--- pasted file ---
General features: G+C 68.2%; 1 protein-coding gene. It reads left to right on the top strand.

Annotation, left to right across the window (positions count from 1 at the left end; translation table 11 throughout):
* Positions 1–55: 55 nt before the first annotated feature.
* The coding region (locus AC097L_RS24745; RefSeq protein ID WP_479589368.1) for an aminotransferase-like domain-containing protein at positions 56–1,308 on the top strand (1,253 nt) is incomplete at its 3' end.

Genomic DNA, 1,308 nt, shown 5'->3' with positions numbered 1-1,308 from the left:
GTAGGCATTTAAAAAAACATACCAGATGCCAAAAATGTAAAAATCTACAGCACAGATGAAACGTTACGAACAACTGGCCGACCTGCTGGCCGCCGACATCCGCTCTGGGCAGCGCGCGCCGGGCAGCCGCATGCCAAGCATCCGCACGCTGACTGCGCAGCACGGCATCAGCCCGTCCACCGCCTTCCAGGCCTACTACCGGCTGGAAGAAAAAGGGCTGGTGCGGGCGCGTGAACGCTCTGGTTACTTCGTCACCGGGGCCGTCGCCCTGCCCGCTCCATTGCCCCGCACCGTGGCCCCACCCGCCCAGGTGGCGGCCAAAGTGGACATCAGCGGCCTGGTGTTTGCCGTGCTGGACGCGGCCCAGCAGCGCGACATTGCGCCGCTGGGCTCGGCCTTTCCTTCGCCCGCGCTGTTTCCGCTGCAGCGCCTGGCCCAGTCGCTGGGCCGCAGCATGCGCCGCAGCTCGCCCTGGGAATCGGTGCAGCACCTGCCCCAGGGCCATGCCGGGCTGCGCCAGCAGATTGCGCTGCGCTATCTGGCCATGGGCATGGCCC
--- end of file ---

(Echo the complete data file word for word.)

General features: G+C 68.2%; 1 protein-coding gene. It reads left to right on the top strand.

Annotation, left to right across the window (positions count from 1 at the left end; translation table 11 throughout):
* Positions 1–55: 55 nt before the first annotated feature.
* The coding region (locus AC097L_RS24745; RefSeq protein ID WP_479589368.1) for an aminotransferase-like domain-containing protein at positions 56–1,308 on the top strand (1,253 nt) is incomplete at its 3' end.

Genomic DNA, 1,308 nt, shown 5'->3' with positions numbered 1-1,308 from the left:
GTAGGCATTTAAAAAAACATACCAGATGCCAAAAATGTAAAAATCTACAGCACAGATGAAACGTTACGAACAACTGGCCGACCTGCTGGCCGCCGACATCCGCTCTGGGCAGCGCGCGCCGGGCAGCCGCATGCCAAGCATCCGCACGCTGACTGCGCAGCACGGCATCAGCCCGTCCACCGCCTTCCAGGCCTACTACCGGCTGGAAGAAAAAGGGCTGGTGCGGGCGCGTGAACGCTCTGGTTACTTCGTCACCGGGGCCGTCGCCCTGCCCGCTCCATTGCCCCGCACCGTGGCCCCACCCGCCCAGGTGGCGGCCAAAGTGGACATCAGCGGCCTGGTGTTTGCCGTGCTGGACGCGGCCCAGCAGCGCGACATTGCGCCGCTGGGCTCGGCCTTTCCTTCGCCCGCGCTGTTTCCGCTGCAGCGCCTGGCCCAGTCGCTGGGCCGCAGCATGCGCCGCAGCTCGCCCTGGGAATCGGTGCAGCACCTGCCCCAGGGCCATGCCGGGCTGCGCCAGCAGATTGCGCTGCGCTATCTGGCCATGGGCATGGCCC